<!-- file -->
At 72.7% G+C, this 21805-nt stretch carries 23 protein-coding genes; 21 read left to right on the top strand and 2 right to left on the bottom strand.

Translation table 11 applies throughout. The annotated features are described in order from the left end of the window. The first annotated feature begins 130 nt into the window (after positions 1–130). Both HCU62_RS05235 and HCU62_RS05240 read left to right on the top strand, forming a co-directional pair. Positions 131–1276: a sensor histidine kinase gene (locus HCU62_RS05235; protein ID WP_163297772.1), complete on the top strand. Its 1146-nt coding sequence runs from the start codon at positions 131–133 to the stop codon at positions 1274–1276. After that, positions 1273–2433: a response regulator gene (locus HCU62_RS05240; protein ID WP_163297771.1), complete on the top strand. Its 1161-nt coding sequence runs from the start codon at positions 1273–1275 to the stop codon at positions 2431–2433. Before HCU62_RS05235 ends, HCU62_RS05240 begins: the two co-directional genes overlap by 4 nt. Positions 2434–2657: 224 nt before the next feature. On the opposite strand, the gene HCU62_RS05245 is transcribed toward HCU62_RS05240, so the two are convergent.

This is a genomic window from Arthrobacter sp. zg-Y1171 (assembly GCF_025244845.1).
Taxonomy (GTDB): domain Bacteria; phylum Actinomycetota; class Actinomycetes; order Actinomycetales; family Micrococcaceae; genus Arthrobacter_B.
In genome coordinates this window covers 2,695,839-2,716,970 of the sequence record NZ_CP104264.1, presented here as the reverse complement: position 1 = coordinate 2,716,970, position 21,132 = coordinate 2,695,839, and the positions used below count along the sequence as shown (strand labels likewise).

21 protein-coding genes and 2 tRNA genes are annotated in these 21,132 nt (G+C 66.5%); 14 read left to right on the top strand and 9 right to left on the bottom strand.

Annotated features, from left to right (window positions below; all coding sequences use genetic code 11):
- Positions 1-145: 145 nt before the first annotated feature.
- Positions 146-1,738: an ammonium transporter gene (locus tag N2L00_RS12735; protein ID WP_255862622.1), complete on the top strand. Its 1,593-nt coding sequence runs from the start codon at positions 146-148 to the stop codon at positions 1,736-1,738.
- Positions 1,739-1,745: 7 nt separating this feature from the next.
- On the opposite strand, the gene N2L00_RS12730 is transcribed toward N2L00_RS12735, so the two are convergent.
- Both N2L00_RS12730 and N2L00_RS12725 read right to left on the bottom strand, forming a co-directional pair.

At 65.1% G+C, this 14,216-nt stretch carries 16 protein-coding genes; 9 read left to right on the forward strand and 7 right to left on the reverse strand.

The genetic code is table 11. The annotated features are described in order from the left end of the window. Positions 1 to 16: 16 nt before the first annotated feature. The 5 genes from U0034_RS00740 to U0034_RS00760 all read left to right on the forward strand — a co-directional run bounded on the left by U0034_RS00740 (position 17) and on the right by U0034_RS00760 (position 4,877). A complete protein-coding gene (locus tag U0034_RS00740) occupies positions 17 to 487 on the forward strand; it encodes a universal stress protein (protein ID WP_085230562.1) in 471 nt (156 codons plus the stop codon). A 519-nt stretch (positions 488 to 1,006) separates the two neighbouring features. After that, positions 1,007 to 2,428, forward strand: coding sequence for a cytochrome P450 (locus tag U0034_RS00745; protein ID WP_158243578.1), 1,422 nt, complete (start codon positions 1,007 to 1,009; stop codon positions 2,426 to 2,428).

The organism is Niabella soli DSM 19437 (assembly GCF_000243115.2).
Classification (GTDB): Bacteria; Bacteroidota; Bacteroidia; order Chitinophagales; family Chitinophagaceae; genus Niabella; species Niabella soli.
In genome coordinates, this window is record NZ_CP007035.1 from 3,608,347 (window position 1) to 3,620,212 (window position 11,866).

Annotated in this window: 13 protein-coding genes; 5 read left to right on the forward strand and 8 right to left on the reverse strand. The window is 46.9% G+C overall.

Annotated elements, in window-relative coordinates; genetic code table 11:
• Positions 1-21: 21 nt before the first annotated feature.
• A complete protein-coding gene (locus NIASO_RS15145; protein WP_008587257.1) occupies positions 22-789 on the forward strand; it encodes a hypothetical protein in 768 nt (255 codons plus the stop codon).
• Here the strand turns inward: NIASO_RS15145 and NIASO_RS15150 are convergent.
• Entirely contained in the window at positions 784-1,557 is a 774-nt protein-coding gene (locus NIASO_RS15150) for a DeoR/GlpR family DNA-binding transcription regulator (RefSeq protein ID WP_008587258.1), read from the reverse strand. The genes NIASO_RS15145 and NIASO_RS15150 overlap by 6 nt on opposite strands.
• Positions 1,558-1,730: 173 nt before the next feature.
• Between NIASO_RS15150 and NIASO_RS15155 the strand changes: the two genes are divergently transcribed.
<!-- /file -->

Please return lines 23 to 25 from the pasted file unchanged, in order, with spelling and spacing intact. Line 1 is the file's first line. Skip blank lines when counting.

• Entirely contained in the window at positions 784-1,557 is a 774-nt protein-coding gene (locus NIASO_RS15150) for a DeoR/GlpR family DNA-binding transcription regulator (RefSeq protein ID WP_008587258.1), read from the reverse strand. The genes NIASO_RS15145 and NIASO_RS15150 overlap by 6 nt on opposite strands.
• Positions 1,558-1,730: 173 nt before the next feature.
• Between NIASO_RS15150 and NIASO_RS15155 the strand changes: the two genes are divergently transcribed.